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Do You Need Pre-Settlement Lawsuit Funding? FAQ

Despite the fact that lawsuit funding has been around for several years, many people are confused about this legal service. You may wonder what is lawsuit funding and how can a plaintiff use this valuable service? The following is a list of lawsuit funding FAQs.

1. What is lawsuit funding?

A pre-settlement cash advance to help a plaintiff financially with emergency and every day expenses during the litigation process.

2. Who is eligible for lawsuit funding?

A plaintiff who is involved in a lawsuit (usually over an injury or disability of some type), has retained an attorney, has a viable lawsuit, and who is having financial problems relating to the injury or disability.

3. What types of cases qualify for lawsuit funding?

All types of personal injury cases, including, but not necessarily limited to auto accidents, medical malpractice, workers compensation (limited), slip & fall/premises liability, wrongful death, construction accidents, product liability, asbestos mesothelioma, FELA/train accidents, Maritime/Jones Act, dog bites, airplane crashes, spinal cord injuries, traumatic brain injuries, nursing home neglect, and fires & explosions. The plaintiff must be represented by an attorney.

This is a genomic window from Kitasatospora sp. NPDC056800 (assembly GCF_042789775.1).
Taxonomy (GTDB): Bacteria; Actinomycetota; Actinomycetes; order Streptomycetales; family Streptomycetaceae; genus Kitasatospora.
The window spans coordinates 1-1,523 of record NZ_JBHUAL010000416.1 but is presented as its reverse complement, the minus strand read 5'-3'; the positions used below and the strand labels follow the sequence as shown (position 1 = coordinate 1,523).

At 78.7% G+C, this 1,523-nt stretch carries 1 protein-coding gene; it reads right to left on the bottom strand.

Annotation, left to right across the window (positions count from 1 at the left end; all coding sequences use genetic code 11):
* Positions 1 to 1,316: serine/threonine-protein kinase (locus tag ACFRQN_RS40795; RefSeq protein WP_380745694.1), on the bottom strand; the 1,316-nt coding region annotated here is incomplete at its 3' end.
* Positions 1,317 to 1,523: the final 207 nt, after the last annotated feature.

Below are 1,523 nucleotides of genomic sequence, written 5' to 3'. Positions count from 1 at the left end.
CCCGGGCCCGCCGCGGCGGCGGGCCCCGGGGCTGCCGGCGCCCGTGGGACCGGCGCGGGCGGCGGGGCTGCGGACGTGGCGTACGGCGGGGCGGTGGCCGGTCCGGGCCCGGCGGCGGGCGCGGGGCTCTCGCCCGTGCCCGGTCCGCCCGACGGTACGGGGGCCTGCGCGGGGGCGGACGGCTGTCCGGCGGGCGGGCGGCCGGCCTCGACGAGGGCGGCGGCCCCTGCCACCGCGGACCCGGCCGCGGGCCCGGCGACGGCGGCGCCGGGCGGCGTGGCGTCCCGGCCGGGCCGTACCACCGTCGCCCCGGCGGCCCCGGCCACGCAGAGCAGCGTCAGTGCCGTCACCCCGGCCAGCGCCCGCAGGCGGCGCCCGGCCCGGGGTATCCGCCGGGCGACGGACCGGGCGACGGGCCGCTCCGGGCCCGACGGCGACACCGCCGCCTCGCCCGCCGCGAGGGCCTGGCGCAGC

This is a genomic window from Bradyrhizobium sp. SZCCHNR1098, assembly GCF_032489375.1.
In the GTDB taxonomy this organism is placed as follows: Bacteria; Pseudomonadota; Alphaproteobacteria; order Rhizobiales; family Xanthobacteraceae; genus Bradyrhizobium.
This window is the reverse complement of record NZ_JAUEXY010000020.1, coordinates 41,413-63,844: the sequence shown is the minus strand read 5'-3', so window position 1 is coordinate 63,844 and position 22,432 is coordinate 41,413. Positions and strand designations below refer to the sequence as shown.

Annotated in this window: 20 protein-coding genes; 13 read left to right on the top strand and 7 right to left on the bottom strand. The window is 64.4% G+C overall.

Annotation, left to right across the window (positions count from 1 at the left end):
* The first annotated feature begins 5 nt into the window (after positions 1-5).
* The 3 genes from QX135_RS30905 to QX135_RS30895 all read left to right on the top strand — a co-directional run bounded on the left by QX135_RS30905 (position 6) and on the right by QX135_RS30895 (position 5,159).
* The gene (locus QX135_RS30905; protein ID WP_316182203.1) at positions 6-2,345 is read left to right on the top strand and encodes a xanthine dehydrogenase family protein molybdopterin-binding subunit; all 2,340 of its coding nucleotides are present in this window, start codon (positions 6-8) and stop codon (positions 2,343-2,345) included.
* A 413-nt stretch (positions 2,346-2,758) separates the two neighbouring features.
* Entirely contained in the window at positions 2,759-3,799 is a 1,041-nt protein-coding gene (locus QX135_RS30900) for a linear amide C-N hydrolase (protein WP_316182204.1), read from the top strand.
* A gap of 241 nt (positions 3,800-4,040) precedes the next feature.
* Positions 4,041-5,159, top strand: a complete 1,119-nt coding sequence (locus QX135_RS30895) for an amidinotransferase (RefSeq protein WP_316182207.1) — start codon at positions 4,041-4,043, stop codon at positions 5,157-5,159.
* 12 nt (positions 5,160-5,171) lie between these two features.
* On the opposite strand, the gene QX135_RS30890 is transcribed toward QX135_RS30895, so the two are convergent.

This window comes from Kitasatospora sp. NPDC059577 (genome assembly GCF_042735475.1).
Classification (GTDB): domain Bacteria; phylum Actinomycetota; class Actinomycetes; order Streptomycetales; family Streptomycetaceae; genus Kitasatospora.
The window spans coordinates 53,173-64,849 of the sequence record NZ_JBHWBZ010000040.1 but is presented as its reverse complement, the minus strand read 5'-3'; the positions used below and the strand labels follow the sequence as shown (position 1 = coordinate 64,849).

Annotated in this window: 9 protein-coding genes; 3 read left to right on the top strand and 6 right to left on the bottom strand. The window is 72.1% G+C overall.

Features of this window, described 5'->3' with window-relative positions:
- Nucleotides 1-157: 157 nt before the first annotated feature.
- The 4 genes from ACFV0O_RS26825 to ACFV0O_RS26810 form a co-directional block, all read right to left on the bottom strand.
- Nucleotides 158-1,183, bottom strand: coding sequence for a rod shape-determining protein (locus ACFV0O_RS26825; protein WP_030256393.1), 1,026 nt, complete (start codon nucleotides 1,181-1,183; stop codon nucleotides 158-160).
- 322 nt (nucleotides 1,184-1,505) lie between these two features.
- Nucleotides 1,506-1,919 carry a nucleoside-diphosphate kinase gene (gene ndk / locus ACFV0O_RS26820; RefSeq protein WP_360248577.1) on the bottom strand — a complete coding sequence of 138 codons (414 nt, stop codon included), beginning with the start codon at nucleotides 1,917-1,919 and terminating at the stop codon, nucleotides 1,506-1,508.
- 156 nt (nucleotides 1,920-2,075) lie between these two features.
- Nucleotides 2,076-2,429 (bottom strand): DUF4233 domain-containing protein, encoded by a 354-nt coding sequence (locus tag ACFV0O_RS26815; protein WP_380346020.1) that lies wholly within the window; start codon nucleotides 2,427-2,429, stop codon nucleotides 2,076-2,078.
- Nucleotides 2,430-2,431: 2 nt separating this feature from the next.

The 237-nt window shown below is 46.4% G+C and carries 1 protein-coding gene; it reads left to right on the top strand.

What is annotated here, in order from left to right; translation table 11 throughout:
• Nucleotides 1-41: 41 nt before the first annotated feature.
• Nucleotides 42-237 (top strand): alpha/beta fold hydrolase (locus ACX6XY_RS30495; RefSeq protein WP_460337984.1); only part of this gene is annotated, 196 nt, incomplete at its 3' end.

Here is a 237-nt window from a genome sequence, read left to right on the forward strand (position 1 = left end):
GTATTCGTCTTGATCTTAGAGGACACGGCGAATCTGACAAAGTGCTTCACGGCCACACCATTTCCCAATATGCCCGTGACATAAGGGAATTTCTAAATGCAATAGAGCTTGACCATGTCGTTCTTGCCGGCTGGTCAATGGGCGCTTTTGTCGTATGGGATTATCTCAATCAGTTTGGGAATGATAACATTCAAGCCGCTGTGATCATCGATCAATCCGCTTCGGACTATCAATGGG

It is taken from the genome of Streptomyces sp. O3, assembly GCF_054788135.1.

4. What are the primary benefits of lawsuit funding?

Personal injuries often result in short or long term disability. Litigation over these injuries and/or disability can take months, even years, to resolve. Injured or disabled people are at a substantial economic disadvantage against well-financed, multi-million dollar, insurance companies. These insurance companies utilize delay, deny and defend strategies to cause financial hardship to the injured or disabled plaintiff, trying to force them to settle valuable cases for pennies on the dollar. The plaintiff will often become so desperate that any offer will settle the case. That is the insurance company strategy. A strategically timed lawsuit cash advance helps meet financial obligations while providing the attorney with time needed to obtain full value for the case. It can cover basic living expenses, mortgage payments, auto payments, medical expenses, and other important bills.

5. Does the plaintiff need to be employed and have good credit?

Lawsuit funding is not dependent on good credit or employment history. Employment or lack of employment is not a determining factor. All a lawsuit funding company is interested in is the quality or the personal injury case that is used as collateral for the lawsuit cash advance.

6. Can't I obtain the money I need from a bank or family member?